The real lesson of The Voyeur’s Motel is not how depraved most people are, but rather how boring they are. In the story, Gerald Foos gets his start as a teenage voyeur by watching his aunt Katheryn “for five or six years,” and while she spent much time nude most of that time was spent “at her dressing table arranging her collection of porcelain miniature dolls from Germany, or her valuable collection of thimbles.” Who knew there even was or is such thing as a “valuable collection of thimbles?”
Most of the people Foos observes over decades in his hotel are little more interesting; the epigraph to The Voyeur’s Motel could be that famous quote from Walden, “The mass of men lead lives of quiet desperation.” Except that most of the individuals and couples Foos observes seem not to know enough to even feel desperation. Instead, to the extent they have or show feelings, they seem to be consumed with petty bickering and bullshit. The number who are luminously full seem small.
Consider the preceding two paragraphs in light of complaints about smart phones and laptops and the Internet relentlessly distracting us, or Internet dating making us flightier or more demanding of partners or more likely to break up. Maybe smartphone distraction is a big improvement on what on preceded it, on arranging porcelain miniature dolls or thimbles. In 1980 Talese goes into the attic and spies on people staying in the hotel:
As I looked through the slats, I saw mostly unhappy people watching television, complaining about minor physical ailments to one another, making unhappy references to the jobs they had, and constant complaints about money and the lack of it, the usual stuff that people say every day to one another, if they’re married or otherwise in cohabitation, but is never reported upon or thought about much beyond the one-on-one relationship. To me, without the Voyeur’s charged anticipation of erotic activity, it was tedium without end, the kind acted out in a motel room by normal couples every day of the year, for eternity.
The things that people consider to be pleasures are also sometimes odd, as Foos says:
My observations indicate that the majority of vacationers spend their time in misery. They fight about money; where to visit; where to eat; where to stay; all their aggressions are somehow immeasurably increased, and this is the time they discover they are not properly matched [. . .] Vacations produce all the anxieties within mankind to come forward during this time, and to perpetuate the worst of emotions.
That’s been my experience, and I wonder if people do them anyway to say they’ve done them, or imagine the best parts of them. Maybe many of us would be better off if, as Rebecca Shuman suggests, more people took her advice in “Alone, Together: To avoid travel stress and major arguments, more couples should vacation together but fly alone.”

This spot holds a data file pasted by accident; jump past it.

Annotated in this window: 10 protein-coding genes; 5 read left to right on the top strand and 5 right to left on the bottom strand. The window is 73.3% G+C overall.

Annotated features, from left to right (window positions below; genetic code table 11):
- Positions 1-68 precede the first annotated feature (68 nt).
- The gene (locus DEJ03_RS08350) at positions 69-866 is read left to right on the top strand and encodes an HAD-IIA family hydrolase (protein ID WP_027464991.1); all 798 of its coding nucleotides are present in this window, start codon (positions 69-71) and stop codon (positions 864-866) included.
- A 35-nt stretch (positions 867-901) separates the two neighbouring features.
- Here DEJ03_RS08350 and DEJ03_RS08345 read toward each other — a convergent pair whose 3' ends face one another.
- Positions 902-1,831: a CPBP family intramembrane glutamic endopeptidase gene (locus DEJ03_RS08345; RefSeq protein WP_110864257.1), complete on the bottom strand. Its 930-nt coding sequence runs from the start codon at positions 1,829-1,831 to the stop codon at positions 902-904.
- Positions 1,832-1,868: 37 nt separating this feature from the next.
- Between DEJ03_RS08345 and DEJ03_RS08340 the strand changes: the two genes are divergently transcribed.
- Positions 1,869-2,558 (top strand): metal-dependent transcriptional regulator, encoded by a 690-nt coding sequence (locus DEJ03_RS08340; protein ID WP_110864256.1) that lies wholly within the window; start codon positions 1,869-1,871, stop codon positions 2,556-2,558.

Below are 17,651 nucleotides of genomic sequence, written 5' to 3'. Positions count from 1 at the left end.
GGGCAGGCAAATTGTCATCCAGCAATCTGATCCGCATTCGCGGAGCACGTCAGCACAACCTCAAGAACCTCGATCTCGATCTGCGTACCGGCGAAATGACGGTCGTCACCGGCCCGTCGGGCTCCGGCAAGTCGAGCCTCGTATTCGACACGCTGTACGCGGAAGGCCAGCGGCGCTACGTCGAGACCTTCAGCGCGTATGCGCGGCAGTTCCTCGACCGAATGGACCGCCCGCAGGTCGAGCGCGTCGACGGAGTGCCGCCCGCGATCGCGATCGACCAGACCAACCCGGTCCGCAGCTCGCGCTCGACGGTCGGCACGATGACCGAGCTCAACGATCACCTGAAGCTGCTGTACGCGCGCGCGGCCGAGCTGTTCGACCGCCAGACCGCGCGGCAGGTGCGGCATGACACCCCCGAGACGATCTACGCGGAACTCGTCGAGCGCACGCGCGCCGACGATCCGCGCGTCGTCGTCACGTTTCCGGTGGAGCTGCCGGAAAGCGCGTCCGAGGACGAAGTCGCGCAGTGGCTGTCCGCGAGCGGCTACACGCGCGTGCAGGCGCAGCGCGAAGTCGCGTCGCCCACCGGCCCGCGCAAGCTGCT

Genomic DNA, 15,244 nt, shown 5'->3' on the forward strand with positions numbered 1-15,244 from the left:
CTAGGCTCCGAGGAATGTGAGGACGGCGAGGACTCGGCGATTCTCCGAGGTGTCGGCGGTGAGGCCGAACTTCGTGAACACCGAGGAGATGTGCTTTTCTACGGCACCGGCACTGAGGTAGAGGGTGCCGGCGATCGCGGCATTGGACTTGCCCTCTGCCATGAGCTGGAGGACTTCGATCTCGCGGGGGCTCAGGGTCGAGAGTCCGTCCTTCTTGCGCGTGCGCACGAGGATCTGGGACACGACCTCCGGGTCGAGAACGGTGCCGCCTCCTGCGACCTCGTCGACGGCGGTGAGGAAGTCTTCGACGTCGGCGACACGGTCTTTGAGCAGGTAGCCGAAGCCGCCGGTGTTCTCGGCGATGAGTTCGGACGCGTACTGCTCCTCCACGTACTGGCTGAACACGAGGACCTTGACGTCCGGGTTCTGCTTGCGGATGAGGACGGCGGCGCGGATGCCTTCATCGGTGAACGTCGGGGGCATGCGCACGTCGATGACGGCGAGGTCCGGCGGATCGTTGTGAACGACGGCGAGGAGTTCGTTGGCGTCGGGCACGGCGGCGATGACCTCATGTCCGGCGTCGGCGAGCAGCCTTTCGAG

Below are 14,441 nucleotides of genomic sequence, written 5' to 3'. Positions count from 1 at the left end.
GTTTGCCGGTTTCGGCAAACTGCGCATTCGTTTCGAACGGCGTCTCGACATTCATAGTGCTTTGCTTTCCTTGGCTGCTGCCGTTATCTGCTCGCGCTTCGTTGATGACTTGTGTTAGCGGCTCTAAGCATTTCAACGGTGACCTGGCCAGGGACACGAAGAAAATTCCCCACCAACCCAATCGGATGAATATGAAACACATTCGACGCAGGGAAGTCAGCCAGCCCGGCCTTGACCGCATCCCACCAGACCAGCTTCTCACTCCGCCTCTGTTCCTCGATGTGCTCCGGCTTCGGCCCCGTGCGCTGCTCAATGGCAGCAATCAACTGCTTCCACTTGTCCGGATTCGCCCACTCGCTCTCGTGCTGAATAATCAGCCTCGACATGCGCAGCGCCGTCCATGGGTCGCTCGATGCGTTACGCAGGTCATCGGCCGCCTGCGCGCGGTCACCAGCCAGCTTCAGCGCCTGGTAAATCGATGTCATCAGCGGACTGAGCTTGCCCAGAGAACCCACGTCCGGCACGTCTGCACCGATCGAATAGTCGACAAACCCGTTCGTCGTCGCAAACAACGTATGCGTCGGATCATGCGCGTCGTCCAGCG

Is it real? Hard to say. Talese notes:
Indeed, over the decades since we met, in 1980, I had noticed various inconsistencies in his story: for instance, the first entries in his Voyeur’s Journal are dated 1966,m but the deed of sale for the Manor House, which I obtained recently from the Arapahoe County Clerk and Recorder’s Office, shows that he purchased the place in 1969. And there are other dates in his notes and journals that don’t quite scan.
“Don’t quite scan” may be an understatement. On June 30, Talese actually “disavowed” The Voyeur’s Motel:
Talese overlooked a key fact in his book: Foos sold the motel, located in Aurora, Colo., in 1980 and didn’t reacquire it until eight years later, according to local property records. His absence from the motel raises doubt about some of the things Foos told Talese he saw.
Still: Talese did see the hotel. He later walked back his disavowal. I’m a great believer in the power of fiction and the power of people to make shit up, but even by that standard making up the shit that Foos writes seems unlikely. I guess it to be more real than not real. It seems likely that no one will know.
Given the volume of material, The Voyeur’s Motel is oddly short. This long New Yorker article gives you much of the content and flavor. Still, do not listen to the negative reviews so far, which have mostly been uselessly negative and/or focused on the perceived ethics of the book; almost all of those articles about mostly about the author’s need to perform signaling and status functions, rather than the book itself.
As with Thy Neighbor’s Wife, people expecting nonstop prurience will be disappointed. In some ways the book can productively be read in conjunction with The Presentation of Self in Everyday Life, since Goffman’s book is about the social, public self and Talese’s book is about the private, supposedly unobserved and sexual self. To me and, I suspect, many readers and writers of novels the latter is more interesting and less likely to be foreseen.
The Voyeur’s Motel comes back over and over again to the need to reliever torpor. The first quotes are from the start of the book; around the midpoint we get this:
Ordinary life is boring, [Foos] concluded, not for the first time; no wonder that is always a big market for make believe: staged dramas, films, works of fiction, and also the legalized mayhem inherent in sports…
That most people do not try harder to alleviate boredom is an unsolved problem—perhaps most people don’t perceive boredom as Foos does, or they feel powerless, or both. Foos’ second wife is not immune. After retirement, she “devoted much of her free time to alphabetizing his millions of sports cards.” The sports cards are Foos’ thimbles.
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